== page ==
Exhaled Nitric Oxide Is Age-Dependent in Asthma

Avraham Avital, Kamal Uwyyed, Neville Berkman, Ephraim Bar-Yishay, Simon Godfrey, Chaim Springer

Research output: Contribution to journalArticlepeer-review

30 Scopus citations


We determined whether the exhaled nitric oxide (eNO) level in asthmatics is age-dependent. Eighty-seven asthmatic patients aged 2-41 years were studied. Hyperreactivity to adenosine 5′-monophosphate (AMP) was used to confirm asthma (≤200 mg/ml). In the younger group of children (2-5 years), AMP challenge was performed by the provocation concentration causing wheeze (PCW) method, while in the older groups of patients (6-41 years), regular spirometry was used. Exhaled NO was measured in the younger group by the tidal breathing method (TBm) and in the older subjects by the slow vital capacity method (SVCm). TBm and SVCm were compared in 21 other subjects, and there was a significant correlation between the two values (r = 0.96, P < 0.0001). The equation of correlation between the two methods was eNO TBm = 0.78eNOSVCm - 0.51. Within asthmatic patients, we found a significant increase in eNO with age (P < 0.0001), while there was no significant difference in AMP reactivity (P = 0.35). We conclude that eNO in asthmatic patients is age-dependent, with lower values in young children.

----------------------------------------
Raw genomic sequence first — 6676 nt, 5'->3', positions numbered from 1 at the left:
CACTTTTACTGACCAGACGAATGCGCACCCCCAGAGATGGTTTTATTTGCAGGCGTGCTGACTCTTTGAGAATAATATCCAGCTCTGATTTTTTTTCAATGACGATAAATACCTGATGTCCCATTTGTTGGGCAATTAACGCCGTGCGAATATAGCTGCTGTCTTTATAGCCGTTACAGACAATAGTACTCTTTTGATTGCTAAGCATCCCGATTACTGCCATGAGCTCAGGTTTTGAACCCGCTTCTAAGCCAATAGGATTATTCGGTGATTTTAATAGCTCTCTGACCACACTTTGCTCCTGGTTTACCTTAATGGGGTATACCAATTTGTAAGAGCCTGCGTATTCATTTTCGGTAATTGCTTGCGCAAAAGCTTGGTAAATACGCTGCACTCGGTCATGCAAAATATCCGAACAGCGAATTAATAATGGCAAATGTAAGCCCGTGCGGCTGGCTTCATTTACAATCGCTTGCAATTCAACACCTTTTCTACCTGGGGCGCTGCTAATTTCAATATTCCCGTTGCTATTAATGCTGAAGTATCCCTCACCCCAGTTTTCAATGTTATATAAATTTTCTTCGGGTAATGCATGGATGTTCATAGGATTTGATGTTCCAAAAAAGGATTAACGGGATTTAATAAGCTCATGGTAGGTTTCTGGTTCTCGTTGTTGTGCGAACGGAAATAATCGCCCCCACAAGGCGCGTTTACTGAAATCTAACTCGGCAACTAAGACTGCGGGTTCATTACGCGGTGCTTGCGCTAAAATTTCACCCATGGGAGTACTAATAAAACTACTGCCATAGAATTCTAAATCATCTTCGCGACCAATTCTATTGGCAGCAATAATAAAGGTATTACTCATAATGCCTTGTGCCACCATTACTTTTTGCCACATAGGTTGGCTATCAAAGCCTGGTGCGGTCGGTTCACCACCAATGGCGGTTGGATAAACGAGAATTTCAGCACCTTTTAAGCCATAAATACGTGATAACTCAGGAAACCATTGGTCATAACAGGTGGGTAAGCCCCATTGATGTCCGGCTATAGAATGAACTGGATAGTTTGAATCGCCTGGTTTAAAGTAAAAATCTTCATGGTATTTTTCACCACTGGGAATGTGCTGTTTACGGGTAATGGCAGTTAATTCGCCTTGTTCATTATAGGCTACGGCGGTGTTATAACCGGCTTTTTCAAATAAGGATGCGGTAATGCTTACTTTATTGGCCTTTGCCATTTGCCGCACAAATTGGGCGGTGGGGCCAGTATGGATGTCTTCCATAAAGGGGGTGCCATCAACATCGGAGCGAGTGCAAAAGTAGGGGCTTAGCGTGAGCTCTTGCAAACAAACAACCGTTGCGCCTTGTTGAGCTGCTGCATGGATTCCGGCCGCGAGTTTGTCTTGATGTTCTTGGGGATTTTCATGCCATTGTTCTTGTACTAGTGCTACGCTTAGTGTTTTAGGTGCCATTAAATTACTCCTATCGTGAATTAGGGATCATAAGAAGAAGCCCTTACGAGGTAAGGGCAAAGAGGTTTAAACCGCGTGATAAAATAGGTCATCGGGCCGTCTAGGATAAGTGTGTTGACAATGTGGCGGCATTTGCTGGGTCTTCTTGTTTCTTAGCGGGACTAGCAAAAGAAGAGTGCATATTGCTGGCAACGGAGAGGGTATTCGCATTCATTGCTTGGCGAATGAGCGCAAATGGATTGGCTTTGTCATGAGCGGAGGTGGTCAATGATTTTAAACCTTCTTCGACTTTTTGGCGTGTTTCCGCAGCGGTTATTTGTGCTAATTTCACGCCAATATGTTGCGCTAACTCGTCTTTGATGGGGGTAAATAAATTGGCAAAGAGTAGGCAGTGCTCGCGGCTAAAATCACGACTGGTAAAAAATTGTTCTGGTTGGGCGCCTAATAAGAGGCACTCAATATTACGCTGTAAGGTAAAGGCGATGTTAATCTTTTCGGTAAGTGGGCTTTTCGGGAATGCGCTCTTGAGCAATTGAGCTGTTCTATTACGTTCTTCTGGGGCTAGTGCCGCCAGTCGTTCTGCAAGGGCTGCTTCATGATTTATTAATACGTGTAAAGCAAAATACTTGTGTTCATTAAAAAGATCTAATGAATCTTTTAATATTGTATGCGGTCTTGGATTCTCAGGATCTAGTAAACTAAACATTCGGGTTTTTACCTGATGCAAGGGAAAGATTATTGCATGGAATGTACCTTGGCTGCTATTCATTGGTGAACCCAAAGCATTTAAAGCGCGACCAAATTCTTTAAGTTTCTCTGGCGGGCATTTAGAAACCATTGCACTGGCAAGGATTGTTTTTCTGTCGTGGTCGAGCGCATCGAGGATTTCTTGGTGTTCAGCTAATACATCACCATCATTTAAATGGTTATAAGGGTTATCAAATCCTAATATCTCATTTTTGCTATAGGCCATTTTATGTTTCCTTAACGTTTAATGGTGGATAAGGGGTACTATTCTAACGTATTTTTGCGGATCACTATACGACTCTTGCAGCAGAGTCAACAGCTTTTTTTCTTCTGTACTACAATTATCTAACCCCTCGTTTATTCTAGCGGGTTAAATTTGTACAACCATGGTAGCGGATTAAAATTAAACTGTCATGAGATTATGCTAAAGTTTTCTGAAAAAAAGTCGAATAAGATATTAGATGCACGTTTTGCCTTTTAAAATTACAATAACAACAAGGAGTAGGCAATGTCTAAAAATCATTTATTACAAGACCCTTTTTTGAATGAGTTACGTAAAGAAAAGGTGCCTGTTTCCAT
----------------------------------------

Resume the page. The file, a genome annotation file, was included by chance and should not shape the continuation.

Original languageEnglish
Pages (from-to)433-438
Number of pages6
JournalPediatric Pulmonology
Issue number5
StatePublished - 1 Nov 2003
Externally publishedYes


  • Adenosine 5′-monophosphate
  • Age
  • Asthma
  • Exhaled nitric oxide

ASJC Scopus subject areas

  • Pediatrics, Perinatology, and Child Health
  • Pulmonary and Respiratory Medicine


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